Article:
strategies started to change the structure of societies.
The effects of neo-liberal policies can be seen in any part of the world.
For instance, the economic gap between the poorest and the wealthiest groups
in world has become 1/82 while it was 1/30 in the 1960s. Today, 30 million
people die in every year because of hunger in World (Başkaya 2000, p. 124).
As it is seen, with the collapse of the welfare state paradigm and the start
of the neo-liberal policies, the balance among the social classes has been
lost. This has caused the gaps in society get deepened in every single area.
The new economic understanding has viewed public services as commercial
goods and replaced the term citizen with consumer. Therefore, meeting of
the needs such as better education, healthier environment and housing has
become the rights of the ones with enough money. In fact, relinquishing of
the social welfare state has caused some population groups to be sacrificed.
Furthermore, the new economic system has created a new cast system by its
regulations which make the poor stay poor. Şengül (2001: 43) explains this
as the following:
While the post Second World War period, which was determined by the
Keynesian policies, is described by some researchers as the era of intra-national
projects, the post 1980s period is described as the era of bi-national
projects. While the former provides for the groups on the margins keep
included in the social project, the later excludes some segments of the
society. Thatcher and Reagan have become the leaders of such bi-national
projects and made the exclusion of the economically disfunctioning parts of
the society as 'parasitic' and 'useless'. In a sense, the bi-national
projects have gained the support of the middle class by convincing them that
the reason why they paid high taxes was the 'parasitic classes' and the
welfare state expenditures for them.
In this process, it has become almost impossible for the individuals who
receive education in state schools with lower quality, cannot learn a
foreign language, study in village schools which are full of incapacities in
every sense of the word to find a good job. It is clear that the neo-liberal
change has been welcomed by only a small minority in a country which is
still developing and in which one third of it's population lives under
poverty line, namely Turkey.
The neo-liberal regulations in Turkey - and many Latin American and Asian
countries which look alike structurally - have intensified the gap between
the rich and the poor. This has caused the development of new social class
Neo-Liberal Society and Underclass: Emergence of Garbage Workers in the case
The period in which the neo-liberal approach dominated policies can be
defined as the emergence of new poor of urban. It clearly presents the rise
of the new class. Scholars call this a "underclass. Myrdal in 1963,
described underclass as the workers who are forced out of a new economy,
and now often called postindustrial (Cited in Martin 2004). Some other
authors also defined underclass as the persons who have hopeless life
conditions and little chance to improve their life quality (Şengül 2001:
In fact, underclass is a concept which is used to describe the poor and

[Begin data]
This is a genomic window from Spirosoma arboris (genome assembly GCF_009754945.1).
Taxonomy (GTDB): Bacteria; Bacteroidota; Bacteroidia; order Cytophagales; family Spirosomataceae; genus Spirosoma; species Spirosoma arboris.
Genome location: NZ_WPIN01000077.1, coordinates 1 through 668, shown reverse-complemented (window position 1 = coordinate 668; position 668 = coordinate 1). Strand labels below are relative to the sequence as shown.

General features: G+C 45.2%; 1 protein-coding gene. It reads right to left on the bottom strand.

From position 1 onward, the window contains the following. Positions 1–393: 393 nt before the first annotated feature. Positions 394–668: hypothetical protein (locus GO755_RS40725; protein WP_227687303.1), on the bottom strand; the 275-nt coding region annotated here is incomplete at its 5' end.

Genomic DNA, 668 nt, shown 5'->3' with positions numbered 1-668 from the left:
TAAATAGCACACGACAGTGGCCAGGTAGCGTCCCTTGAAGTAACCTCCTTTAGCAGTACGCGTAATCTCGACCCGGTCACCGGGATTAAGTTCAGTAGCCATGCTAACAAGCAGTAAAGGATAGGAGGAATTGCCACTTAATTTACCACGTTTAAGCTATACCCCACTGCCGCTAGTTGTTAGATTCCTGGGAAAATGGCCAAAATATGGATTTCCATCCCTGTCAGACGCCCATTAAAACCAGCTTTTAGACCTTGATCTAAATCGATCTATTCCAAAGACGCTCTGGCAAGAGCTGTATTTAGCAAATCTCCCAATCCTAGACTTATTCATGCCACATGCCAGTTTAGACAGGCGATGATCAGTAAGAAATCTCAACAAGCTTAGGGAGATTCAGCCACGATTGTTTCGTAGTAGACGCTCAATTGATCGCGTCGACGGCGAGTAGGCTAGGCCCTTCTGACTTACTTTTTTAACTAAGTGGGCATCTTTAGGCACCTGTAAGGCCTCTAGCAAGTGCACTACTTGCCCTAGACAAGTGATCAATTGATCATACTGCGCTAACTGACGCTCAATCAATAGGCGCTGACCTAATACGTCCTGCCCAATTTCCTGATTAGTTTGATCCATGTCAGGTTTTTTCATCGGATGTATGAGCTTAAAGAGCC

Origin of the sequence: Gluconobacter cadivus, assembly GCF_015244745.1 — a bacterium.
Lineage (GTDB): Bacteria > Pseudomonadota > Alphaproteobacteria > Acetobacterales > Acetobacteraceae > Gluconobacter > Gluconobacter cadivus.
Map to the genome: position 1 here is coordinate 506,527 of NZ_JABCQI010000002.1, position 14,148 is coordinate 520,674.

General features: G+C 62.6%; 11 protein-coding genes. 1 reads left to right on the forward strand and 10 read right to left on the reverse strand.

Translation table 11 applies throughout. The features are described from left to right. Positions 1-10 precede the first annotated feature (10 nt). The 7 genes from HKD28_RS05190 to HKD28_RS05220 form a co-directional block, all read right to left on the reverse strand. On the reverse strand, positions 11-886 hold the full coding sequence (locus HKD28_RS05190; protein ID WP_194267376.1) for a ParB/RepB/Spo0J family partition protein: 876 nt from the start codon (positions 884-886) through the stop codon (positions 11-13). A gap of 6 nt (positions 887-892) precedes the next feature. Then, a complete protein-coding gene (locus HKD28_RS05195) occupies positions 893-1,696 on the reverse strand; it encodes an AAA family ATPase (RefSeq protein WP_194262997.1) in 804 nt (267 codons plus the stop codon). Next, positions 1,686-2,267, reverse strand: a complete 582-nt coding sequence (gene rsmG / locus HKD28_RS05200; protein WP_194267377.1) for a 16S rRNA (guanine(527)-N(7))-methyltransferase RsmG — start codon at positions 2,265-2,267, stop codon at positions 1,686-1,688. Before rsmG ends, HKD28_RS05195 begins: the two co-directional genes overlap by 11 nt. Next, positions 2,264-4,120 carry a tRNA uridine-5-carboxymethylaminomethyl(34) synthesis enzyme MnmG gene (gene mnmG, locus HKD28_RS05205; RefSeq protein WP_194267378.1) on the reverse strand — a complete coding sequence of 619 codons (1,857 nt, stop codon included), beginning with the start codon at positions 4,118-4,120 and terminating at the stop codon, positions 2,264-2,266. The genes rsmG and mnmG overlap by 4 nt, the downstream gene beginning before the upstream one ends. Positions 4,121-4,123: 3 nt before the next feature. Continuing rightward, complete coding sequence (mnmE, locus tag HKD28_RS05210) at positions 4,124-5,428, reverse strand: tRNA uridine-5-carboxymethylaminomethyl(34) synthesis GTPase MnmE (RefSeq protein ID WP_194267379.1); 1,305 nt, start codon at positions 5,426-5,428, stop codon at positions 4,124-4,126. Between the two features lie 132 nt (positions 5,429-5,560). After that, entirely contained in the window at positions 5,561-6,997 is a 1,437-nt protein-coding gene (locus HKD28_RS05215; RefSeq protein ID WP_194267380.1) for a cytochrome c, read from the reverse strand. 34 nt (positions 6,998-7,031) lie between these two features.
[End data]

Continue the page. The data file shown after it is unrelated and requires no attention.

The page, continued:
uneducated masses that do not have the hope for a better life. As a result
of the relinquishing of the social welfare state and the goal of full
employment, the limits of life have been determined sharply for these
classes. In a social structure where the neo-liberal values are dominant,
areas of work for the underclass are determined to a great extent. The
underclass may only work in temporary and low paid jobs which may only make
them survive and do not give them the opportunity to develop. Many authors
define such jobs as junk jobs.
Dawson (1996) also stated that wealth is rapidly polarizing, most people are
facing the prospect of insecure junk jobs and sinking incomes, and the well-to-do
are effectively seceding from society by walling themselves into privately
policed fortress communities (Dawson, 1996). As Bihagen (2004) noted that
there are many terms used to describe junk jobs such as the below:
Within sociology, and even within economics, there are several ways of
distinguishing between good and bad jobs, where bad jobs have been
described as dead-end jobs (e.g., Melamed 1995; Rosenfeld 1992; Silverstone
& Towler 1984; cf., Kanter 1977), Mc jobs (Ritzer 1998), junk jobs (cf.,
Esping-Andersen 1990), ghetto jobs (e.g., Truss 1993; Lowe 1987; Hakim
1978), nonstandard jobs (e.g., Kalleberg, Reskin & Hudson 2000), and jobs
within the secondary labor market (Piore 1969). A common denominator for
these terms is the lack of career opportunities within such jobs although
low wages and poor working conditions are characteristics often included as
well (see Bihagen, 2004).
As it is seen, a new class in society called underclass grew by changing
attitudes and social policies. This process also affected vulnerable groups
in Turkey. One of the proofs is the growing unemployment rates and poverty.
In the process of mass migration from rural to urban and transition to open
market policies in Turkey, it is clear that families who immigrated to
cities to escape from poverty, terror and unemployment fell into
hopelessness once again. Another reason why the new citizens of cities
cannot cope with the city life is the clearly changing employment market.
Employers do not need the unskilled labor anymore. As the people immigrating
to cities with the second migration wave are generally uneducated and have a
low chance to be employed, this minimizes the opportunity for these people
to be employed.
The economic policies radically effected lives of people and create huge
gaps between population groups.
Today, Turkey still fights for eliminating and reducing deep poverty rates.
The State Statistic Institute (2004) stated that the number of poor people
in Turkey has reached to 20 Million in 2003. 23% of families and 37.8% of
pre-school children live under poverty line. According to the State
Statistic Institute, -SSI- (2004), Turkey is a country which has the worst